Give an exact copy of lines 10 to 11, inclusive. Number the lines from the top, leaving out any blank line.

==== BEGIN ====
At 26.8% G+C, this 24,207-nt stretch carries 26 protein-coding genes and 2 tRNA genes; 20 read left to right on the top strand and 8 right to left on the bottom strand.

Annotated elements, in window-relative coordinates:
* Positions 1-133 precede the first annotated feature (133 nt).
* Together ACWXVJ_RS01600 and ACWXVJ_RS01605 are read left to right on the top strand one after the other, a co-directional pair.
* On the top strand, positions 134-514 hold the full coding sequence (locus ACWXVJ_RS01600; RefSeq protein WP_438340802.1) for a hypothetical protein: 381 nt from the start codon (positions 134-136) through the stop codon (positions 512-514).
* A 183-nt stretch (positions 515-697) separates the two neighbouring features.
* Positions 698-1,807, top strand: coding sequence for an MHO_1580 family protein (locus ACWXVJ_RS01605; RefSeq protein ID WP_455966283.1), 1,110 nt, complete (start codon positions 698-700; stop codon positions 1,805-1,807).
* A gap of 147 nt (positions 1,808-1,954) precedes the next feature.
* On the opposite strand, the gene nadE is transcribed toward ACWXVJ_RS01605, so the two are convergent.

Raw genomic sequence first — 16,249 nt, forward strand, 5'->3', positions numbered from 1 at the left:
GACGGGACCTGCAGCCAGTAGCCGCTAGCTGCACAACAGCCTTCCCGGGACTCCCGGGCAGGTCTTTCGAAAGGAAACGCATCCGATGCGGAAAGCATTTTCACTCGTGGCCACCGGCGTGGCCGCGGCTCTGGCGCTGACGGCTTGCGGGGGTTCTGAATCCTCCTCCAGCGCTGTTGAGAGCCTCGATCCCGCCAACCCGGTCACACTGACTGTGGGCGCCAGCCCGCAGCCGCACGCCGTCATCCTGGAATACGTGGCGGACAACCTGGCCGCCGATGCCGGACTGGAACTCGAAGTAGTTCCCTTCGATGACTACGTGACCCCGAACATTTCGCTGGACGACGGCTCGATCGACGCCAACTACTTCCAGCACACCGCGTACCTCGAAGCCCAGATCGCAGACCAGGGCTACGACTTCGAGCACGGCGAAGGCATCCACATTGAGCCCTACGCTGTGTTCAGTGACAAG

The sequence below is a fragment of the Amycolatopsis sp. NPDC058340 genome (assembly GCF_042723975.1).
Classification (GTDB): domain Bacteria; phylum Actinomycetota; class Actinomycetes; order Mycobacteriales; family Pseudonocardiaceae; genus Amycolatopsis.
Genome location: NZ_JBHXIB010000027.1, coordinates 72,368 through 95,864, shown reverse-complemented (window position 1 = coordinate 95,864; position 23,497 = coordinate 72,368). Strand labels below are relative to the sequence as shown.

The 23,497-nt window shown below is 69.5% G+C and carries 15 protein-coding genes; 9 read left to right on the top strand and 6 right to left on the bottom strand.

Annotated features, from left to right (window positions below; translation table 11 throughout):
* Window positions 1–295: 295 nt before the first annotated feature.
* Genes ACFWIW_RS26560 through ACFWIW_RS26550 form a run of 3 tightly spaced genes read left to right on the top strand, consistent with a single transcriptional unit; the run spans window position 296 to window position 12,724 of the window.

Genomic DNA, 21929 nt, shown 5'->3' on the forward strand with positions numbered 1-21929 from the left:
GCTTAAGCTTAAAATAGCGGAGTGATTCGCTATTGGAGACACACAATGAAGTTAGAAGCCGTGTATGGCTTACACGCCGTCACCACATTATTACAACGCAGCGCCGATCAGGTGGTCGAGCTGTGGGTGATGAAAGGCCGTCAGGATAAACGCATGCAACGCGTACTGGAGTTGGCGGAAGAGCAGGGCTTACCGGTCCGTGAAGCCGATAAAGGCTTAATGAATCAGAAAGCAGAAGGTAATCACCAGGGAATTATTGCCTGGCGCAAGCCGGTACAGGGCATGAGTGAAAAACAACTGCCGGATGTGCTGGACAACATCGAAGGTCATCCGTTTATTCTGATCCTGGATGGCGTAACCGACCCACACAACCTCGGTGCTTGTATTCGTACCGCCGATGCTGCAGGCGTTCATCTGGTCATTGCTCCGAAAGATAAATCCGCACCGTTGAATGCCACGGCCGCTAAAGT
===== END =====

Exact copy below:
Raw genomic sequence first — 16,249 nt, forward strand, 5'->3', positions numbered from 1 at the left:
GACGGGACCTGCAGCCAGTAGCCGCTAGCTGCACAACAGCCTTCCCGGGACTCCCGGGCAGGTCTTTCGAAAGGAAACGCATCCGATGCGGAAAGCATTTTCACTCGTGGCCACCGGCGTGGCCGCGGCTCTGGCGCTGACGGCTTGCGGGGGTTCTGAATCCTCCTCCAGCGCTGTTGAGAGCCTCGATCCCGCCAACCCGGTCACACTGACTGTGGGCGCCAGCCCGCAGCCGCACGCCGTCATCCTGGAATACGTGGCGGACAACCTGGCCGCCGATGCCGGACTGGAACTCGAAGTAGTTCCCTTCGATGACTACGTGACCCCGAACATTTCGCTGGACGACGGCTCGATCGACGCCAACTACTTCCAGCACACCGCGTACCTCGAAGCCCAGATCGCAGACCAGGGCTACGACTTCGAGCACGGCGAAGGCATCCACATTGAGCCCTACGCTGTGTTCAGTGACAAG